- Benefit or allowances payable under any enactment relating to social security (this includes statutory maternity pay, statutory paternity pay and statutory adoption pay)
- Tax credits
- Allowances payable in respect of disablement or disability; and
- Wages payable to a person as a seaman, other than as a seaman of a fishing boat.
15. How much should be deducted?
Once you have worked out your employee’s net earnings, you should use the deduction tables that the local authority will send out with the CTAEO to calculate how much should be deducted. Different levels of deductions apply depending on when the CTAEO was originally made. Annex C sets out the rates applicable for orders made prior to 1 October 1998. Annex D sets out the rates applicable for orders made between 1 October 1998 and 31 March 2007 and Annex E sets out the rates applicable for orders made from 1 April 2007. All the examples assume that the CTAEO was made on or after 1 April 2007.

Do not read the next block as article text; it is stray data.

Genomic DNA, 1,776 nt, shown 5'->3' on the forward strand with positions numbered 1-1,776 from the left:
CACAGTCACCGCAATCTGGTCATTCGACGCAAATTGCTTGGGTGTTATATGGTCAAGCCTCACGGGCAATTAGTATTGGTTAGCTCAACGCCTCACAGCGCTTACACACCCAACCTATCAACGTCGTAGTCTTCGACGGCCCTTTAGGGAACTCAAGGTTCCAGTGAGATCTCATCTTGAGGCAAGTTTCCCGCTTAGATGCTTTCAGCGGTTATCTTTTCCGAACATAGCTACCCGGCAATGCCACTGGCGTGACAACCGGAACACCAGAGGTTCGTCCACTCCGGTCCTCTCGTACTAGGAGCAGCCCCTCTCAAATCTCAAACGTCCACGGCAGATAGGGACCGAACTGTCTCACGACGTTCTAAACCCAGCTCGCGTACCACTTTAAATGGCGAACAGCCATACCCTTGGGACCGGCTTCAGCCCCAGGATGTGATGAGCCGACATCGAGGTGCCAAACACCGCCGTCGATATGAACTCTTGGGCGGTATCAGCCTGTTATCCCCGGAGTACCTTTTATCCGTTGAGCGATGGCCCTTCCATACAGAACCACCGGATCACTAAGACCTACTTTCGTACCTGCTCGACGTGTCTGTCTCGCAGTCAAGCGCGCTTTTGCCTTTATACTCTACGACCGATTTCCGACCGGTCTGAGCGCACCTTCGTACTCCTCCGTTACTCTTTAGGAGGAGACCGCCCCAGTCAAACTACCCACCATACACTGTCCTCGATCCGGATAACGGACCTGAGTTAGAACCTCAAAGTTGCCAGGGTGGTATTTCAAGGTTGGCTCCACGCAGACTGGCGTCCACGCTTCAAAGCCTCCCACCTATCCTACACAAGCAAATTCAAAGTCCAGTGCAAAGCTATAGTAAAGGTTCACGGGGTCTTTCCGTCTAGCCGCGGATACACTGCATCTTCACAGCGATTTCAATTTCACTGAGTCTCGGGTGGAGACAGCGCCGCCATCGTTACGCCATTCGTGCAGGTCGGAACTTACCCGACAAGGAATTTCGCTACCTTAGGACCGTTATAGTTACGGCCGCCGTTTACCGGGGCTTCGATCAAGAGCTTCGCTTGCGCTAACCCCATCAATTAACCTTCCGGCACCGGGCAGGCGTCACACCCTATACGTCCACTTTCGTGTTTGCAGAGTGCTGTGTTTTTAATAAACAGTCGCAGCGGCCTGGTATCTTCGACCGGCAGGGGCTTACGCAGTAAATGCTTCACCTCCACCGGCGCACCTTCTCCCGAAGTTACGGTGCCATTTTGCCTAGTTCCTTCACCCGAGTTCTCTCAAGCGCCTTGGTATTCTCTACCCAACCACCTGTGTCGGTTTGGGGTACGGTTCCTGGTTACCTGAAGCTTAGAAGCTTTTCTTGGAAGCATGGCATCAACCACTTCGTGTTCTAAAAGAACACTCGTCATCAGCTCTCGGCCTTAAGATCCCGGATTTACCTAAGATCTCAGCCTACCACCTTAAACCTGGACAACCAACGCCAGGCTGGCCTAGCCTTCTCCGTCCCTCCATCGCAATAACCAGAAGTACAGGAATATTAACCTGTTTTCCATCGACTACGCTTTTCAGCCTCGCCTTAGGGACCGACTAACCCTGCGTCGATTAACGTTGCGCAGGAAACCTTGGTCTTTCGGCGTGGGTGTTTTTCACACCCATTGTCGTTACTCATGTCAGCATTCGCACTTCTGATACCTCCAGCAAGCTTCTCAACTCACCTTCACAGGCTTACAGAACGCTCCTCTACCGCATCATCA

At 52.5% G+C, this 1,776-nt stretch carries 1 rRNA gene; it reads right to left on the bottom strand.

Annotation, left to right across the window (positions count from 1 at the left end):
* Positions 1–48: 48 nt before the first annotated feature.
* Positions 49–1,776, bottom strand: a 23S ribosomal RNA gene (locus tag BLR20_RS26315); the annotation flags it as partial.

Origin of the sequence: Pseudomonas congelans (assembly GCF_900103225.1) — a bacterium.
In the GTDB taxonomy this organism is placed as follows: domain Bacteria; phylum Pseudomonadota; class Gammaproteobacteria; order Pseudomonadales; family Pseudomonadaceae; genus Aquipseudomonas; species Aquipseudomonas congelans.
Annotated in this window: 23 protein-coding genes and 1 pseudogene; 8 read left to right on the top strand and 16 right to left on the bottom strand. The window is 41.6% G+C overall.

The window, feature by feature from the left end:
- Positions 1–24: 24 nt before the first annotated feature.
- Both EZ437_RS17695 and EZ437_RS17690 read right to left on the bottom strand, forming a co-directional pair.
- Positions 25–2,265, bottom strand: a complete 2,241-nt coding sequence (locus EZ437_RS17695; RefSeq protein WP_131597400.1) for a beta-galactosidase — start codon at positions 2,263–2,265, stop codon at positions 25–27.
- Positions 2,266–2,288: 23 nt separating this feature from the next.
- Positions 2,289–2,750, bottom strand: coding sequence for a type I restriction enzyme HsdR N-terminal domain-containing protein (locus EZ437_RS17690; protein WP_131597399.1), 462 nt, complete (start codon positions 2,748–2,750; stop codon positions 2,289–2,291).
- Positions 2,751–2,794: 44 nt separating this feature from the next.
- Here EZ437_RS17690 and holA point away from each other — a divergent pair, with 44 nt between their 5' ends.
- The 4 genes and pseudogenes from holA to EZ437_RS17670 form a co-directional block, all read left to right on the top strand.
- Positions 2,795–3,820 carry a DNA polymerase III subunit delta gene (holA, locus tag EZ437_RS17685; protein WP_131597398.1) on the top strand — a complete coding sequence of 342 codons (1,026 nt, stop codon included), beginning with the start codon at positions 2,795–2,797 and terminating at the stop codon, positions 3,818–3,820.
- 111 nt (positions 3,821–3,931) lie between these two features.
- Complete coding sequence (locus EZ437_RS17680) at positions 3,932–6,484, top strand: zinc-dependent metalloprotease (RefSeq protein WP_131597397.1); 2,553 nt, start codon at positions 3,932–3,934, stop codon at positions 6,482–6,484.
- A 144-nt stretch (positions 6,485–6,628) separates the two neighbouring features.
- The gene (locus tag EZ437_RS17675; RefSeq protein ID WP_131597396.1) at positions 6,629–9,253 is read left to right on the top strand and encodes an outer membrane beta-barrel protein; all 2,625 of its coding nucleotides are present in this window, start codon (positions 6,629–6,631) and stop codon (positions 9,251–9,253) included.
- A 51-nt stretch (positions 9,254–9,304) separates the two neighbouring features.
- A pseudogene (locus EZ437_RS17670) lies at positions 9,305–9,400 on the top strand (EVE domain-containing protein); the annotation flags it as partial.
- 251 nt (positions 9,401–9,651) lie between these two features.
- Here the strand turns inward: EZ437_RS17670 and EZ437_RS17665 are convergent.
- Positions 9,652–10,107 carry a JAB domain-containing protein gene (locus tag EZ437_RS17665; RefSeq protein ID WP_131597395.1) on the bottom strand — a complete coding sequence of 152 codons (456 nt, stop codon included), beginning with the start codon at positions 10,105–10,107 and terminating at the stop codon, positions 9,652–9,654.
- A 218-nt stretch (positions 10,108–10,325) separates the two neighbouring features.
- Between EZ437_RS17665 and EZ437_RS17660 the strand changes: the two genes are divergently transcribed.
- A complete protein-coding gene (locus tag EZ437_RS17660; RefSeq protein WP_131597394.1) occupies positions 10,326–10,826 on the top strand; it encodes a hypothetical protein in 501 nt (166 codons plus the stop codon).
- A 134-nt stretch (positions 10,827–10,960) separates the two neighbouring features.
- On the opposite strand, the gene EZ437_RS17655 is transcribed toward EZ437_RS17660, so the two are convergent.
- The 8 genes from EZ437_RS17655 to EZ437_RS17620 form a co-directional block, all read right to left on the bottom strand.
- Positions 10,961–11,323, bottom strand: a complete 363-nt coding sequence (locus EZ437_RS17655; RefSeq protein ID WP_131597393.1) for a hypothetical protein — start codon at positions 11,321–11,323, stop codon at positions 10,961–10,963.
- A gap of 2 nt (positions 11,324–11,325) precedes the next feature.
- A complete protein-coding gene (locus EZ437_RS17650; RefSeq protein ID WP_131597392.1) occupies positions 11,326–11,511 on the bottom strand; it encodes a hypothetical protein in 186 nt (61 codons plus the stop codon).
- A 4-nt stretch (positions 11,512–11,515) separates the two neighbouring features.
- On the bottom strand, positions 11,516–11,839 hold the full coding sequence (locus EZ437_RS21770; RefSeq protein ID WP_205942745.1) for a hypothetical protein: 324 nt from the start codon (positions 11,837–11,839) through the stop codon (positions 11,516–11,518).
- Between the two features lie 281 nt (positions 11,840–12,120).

Working out the correct amount to deduct from net earnings will usually be straightforward. You should simply find the attachable earnings range within which the employee falls in the first column of the deduction tables (weekly or monthly as appropriate) that the local authority will send you with the CTAEO and apply the appropriate percentages deduction rate from the second column.
If you pay your employee at intervals of whole months or weeks, but not each week or month, for example fortnightly, then you should simply divide the payment by the number of weeks or months to which it applies, calculate the deduction as normal and then multiply the resulting amount by the number of weeks or months to arrive at the total deduction to be paid.